Starting Postgraduate Programme in Economics, Advice for Calculus - Real Analysis

  • Thread starter nosfnosf
  • Start date
Hello,

I am starting a postgraduate level Economics course in two months. I will have to go through some kind of a Math Camp before the course, lasting more or less 10 days. Here is my curriculum;

1. REAL ANALYSIS

Topics:
• Sequences and Convergence
• Function on Rn
• Continuity
• Differentiability
• Riemann’s Integral

2. METRIC SPACES & TOPOLOGY

Topics:
• Metrics and Metric Spaces
• Open and Closed Sets
• Compactness
• Connectedness
• Fix Point Theorems


3. LINEAR ALGEBRA

Topics:
• Vector Spaces
• Linear Applications and Matrix Representation
• Matrix Calculus
• Projections
• Eigenvalues and Quadratic Forms

4. OPTIMIZATION

Topics:
• Convex Sets
• Convex and Concave Functions
• Unconstrained Maximization
• Contrained Maximization, Lagrange’s Method and Kuhn-Tucker Theorem
• Dynamic Programming

----------------------------------------------------------------------

Now, I want to prepare as best as I can for this curriculum since success at these coursese will affect bursary levels. I took a few courses at undergraduate level for calculus but just consider I am almost new to these topics and I want to start over from beginning with a good Mathematical mind, want to get these concepts before I begin the curriculum.

What are your suggestions at this point? Should I start from calculus or real analysis? Any advice for some links or lecture notes online?
 
21,993
3,264
Hi nosfnosf! :smile:

Reviewing calculus is useless in my opinion. Just make sure that you're comfortable with the notions of integrals, continuity, derivatives. You just need to know what the concept means and you just need to calculate the basic examples. That'll be enough.

If I were you, I would start reviewing some basic analysis and linear algebra. Here is a site with many free lecture notes:
For analysis: http://hbpms.blogspot.com/2008/05/stage-3-introductory-analysis.html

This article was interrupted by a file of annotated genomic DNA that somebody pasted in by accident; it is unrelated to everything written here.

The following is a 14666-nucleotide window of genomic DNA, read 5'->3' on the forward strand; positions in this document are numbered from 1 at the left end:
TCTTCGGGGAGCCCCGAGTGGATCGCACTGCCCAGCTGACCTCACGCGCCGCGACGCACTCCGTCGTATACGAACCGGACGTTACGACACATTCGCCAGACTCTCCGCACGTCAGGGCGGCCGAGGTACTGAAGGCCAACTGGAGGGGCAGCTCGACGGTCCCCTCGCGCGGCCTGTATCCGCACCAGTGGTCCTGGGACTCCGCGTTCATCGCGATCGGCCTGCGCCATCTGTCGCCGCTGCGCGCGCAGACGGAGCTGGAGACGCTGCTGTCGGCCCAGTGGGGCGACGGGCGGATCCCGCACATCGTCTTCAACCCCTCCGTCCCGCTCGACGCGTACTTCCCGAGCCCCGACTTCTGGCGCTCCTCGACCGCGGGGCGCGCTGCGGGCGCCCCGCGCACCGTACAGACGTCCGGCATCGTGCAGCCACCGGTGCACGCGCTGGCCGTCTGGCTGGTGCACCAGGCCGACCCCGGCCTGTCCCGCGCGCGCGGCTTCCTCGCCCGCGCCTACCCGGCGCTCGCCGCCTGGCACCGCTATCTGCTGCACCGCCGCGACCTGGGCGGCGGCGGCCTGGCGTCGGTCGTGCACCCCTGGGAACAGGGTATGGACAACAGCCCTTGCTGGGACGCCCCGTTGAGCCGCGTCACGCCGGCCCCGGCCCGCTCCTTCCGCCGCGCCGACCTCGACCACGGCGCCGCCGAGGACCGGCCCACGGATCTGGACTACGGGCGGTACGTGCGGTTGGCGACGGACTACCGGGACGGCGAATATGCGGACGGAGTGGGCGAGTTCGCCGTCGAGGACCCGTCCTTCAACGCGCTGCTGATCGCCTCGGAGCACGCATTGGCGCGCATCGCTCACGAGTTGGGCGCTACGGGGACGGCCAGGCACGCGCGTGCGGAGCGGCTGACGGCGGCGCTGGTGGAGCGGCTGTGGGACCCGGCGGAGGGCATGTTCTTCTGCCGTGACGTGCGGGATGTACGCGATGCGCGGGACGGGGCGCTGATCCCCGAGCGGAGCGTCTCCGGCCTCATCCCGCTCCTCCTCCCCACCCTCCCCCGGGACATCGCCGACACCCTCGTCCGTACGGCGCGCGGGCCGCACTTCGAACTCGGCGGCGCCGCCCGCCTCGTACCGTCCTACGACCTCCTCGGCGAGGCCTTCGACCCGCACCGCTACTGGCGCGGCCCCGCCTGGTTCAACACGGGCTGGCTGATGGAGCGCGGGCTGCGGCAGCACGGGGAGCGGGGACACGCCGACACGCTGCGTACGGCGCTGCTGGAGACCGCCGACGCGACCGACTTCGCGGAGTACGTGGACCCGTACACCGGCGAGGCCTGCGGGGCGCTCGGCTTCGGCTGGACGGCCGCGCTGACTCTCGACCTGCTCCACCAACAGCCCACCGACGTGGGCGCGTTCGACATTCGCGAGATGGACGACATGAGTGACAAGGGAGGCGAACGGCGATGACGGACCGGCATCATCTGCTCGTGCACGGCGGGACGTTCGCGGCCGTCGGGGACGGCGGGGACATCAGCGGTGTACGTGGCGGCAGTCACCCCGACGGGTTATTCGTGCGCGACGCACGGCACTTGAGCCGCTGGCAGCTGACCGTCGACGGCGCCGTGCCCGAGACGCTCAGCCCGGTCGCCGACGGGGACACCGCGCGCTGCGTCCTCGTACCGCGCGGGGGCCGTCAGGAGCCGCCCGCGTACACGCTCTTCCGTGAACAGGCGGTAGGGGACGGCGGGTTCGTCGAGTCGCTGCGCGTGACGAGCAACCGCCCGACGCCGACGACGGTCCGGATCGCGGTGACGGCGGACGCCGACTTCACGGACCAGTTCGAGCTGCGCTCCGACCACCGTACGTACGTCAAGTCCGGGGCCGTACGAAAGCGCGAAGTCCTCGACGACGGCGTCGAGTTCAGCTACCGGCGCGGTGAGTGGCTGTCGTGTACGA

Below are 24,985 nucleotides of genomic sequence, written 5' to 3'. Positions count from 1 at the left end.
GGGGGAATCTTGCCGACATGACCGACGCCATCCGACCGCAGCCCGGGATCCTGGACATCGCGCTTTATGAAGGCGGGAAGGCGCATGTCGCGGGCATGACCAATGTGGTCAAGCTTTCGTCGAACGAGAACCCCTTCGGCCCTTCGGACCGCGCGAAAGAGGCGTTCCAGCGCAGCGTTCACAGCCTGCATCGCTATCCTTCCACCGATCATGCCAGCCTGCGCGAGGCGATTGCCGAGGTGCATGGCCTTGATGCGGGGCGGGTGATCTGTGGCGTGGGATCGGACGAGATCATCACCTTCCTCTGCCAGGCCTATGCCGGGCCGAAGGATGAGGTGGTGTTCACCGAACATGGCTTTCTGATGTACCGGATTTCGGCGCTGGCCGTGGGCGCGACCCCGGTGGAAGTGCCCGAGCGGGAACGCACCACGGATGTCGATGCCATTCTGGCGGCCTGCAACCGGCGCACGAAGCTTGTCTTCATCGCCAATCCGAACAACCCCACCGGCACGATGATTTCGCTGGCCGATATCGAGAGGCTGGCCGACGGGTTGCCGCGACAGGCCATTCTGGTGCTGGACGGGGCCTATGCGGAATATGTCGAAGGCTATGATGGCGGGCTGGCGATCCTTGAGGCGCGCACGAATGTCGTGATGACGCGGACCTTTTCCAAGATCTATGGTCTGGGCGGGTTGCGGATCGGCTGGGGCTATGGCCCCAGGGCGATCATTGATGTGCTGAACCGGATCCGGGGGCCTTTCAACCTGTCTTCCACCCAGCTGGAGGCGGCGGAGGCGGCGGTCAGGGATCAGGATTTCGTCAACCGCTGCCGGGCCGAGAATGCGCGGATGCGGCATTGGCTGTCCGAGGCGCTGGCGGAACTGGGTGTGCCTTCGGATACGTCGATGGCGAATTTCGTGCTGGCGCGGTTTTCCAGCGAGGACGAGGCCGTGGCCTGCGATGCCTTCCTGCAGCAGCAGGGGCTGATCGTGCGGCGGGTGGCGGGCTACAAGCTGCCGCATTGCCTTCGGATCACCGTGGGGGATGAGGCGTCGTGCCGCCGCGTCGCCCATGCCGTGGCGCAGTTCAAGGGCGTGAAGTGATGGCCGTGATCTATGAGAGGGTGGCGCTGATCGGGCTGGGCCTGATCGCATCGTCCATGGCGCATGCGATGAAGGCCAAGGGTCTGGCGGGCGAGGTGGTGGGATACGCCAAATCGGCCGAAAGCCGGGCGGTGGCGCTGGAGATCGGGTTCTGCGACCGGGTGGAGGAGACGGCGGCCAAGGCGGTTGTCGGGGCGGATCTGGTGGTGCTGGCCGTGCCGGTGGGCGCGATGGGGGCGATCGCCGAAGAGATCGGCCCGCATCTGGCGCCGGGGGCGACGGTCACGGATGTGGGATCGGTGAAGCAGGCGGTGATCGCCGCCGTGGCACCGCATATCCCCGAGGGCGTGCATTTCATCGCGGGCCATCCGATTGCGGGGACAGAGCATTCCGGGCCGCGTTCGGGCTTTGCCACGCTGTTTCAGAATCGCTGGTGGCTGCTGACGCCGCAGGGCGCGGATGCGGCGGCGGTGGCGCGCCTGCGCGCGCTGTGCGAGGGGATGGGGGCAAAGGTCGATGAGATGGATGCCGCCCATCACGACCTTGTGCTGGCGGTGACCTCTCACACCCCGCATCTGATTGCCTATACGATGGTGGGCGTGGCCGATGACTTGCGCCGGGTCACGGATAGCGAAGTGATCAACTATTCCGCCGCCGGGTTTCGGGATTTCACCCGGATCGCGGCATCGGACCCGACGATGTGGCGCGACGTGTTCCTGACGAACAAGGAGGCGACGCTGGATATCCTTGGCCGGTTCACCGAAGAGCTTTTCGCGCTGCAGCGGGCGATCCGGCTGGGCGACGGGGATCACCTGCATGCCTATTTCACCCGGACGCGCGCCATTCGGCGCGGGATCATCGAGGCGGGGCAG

For linear algebra: http://hbpms.blogspot.com/2008/05/stage-2-linear-algebra.html
Just check a few free lecture notes and see which one you like.

If you prefer a book: the book "understanding analysis" by Abbott is written for people like you!!

Anyway, analysis and linear algebra aren't the easiest topics if you've never seen much math before. That's why I want to encourage you to ask a lot of questions on the material.
 
Hi nosfnosf! :smile:

Reviewing calculus is useless in my opinion. Just make sure that you're comfortable with the notions of integrals, continuity, derivatives. You just need to know what the concept means and you just need to calculate the basic examples. That'll be enough.

If I were you, I would start reviewing some basic analysis and linear algebra. Here is a site with many free lecture notes:
For analysis: http://hbpms.blogspot.com/2008/05/stage-3-introductory-analysis.html
For linear algebra: http://hbpms.blogspot.com/2008/05/stage-2-linear-algebra.html
Just check a few free lecture notes and see which one you like.

If you prefer a book: the book "understanding analysis" by Abbott is written for people like you!!

Anyway, analysis and linear algebra aren't the easiest topics if you've never seen much math before. That's why I want to encourage you to ask a lot of questions on the material.
Thanks for the reply.

So you think it will be enough for me to learn basics of these concepts? I was thinking learning these topics almost full. Will these links provide them to me considering I have two months to prepare and can study a few hours a day? I will try to get the book from libraries too.
 
21,993
3,264
Thanks for the reply.

So you think it will be enough for me to learn basics of these concepts? I was thinking learning these topics almost full. Will these links provide them to me considering I have two months to prepare and can study a few hours a day? I will try to get the book from libraries too.
The more you know about the topic, the better prepared you will be. So learning the topics almost full would be the best choice. But knowing the basics should get you there too. It's a matter of how much time you're willing to put in :smile:
 

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